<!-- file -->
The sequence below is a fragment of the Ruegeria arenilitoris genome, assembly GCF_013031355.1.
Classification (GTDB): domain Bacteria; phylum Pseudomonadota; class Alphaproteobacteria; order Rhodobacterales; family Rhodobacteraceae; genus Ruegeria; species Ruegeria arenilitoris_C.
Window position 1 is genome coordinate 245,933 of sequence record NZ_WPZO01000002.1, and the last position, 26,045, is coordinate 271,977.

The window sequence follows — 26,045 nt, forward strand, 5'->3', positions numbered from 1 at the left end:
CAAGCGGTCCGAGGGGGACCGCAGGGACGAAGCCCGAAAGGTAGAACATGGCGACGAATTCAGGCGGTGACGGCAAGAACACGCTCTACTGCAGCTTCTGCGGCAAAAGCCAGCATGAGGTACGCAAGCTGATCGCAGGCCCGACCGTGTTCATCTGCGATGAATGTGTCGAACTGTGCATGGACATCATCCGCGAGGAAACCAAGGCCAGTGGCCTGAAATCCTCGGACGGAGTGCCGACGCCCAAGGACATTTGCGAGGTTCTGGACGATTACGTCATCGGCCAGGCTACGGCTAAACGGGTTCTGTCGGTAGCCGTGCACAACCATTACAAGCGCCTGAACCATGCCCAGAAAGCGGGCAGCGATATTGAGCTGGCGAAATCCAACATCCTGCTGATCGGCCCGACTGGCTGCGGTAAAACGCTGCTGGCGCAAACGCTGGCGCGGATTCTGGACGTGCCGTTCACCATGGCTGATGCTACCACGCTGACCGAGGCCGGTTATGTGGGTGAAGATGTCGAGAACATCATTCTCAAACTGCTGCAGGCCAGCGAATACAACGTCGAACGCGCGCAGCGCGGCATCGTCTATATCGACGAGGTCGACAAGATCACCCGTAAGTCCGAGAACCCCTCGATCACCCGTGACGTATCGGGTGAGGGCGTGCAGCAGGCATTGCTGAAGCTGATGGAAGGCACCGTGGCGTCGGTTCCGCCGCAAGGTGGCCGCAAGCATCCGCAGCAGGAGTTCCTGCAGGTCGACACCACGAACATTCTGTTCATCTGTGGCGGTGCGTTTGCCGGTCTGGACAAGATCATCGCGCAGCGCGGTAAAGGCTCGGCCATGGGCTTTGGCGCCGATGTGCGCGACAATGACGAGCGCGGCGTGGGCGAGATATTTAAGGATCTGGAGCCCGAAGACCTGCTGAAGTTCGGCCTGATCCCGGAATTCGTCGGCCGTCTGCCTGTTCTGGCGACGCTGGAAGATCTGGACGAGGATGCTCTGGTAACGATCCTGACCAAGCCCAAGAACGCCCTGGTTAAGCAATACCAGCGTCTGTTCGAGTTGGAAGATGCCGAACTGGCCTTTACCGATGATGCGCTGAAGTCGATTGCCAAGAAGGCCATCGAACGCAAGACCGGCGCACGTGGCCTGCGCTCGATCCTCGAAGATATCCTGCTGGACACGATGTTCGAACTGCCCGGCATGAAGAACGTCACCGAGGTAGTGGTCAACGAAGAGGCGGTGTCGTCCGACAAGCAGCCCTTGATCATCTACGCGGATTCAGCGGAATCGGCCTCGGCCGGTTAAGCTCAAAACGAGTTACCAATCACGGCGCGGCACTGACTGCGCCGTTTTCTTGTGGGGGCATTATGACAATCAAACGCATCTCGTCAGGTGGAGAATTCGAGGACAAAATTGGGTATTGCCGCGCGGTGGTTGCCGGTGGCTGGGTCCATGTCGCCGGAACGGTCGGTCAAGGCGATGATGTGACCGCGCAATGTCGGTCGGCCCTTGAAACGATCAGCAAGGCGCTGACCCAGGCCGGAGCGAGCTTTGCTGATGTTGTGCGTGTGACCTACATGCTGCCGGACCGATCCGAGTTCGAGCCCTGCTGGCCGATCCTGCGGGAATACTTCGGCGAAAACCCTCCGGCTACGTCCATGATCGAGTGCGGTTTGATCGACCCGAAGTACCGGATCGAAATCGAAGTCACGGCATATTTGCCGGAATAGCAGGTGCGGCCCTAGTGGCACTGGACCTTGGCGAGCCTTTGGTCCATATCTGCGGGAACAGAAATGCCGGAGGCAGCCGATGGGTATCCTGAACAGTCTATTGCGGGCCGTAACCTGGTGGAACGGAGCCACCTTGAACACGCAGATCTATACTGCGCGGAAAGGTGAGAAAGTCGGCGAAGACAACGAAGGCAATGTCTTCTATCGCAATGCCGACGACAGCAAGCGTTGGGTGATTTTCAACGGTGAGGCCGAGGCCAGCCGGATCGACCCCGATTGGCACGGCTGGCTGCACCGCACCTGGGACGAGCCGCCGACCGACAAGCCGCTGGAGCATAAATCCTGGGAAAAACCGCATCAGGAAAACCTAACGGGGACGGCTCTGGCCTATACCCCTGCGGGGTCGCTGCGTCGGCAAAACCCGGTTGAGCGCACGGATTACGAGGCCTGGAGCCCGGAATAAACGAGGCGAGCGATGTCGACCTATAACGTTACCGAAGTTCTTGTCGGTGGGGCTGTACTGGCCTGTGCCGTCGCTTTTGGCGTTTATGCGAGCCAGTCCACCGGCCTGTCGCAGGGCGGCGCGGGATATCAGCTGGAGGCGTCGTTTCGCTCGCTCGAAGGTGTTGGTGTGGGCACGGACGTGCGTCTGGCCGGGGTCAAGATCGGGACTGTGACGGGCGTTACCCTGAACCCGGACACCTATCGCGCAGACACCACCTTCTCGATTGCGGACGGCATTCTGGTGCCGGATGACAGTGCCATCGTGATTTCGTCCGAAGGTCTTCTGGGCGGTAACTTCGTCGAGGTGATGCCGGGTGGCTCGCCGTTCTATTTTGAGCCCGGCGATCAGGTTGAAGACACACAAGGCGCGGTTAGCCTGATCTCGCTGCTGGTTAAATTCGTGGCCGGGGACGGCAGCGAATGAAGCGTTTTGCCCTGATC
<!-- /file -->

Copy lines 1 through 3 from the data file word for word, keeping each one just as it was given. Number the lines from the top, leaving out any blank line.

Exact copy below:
The sequence below is a fragment of the Ruegeria arenilitoris genome, assembly GCF_013031355.1.
Classification (GTDB): domain Bacteria; phylum Pseudomonadota; class Alphaproteobacteria; order Rhodobacterales; family Rhodobacteraceae; genus Ruegeria; species Ruegeria arenilitoris_C.
Window position 1 is genome coordinate 245,933 of sequence record NZ_WPZO01000002.1, and the last position, 26,045, is coordinate 271,977.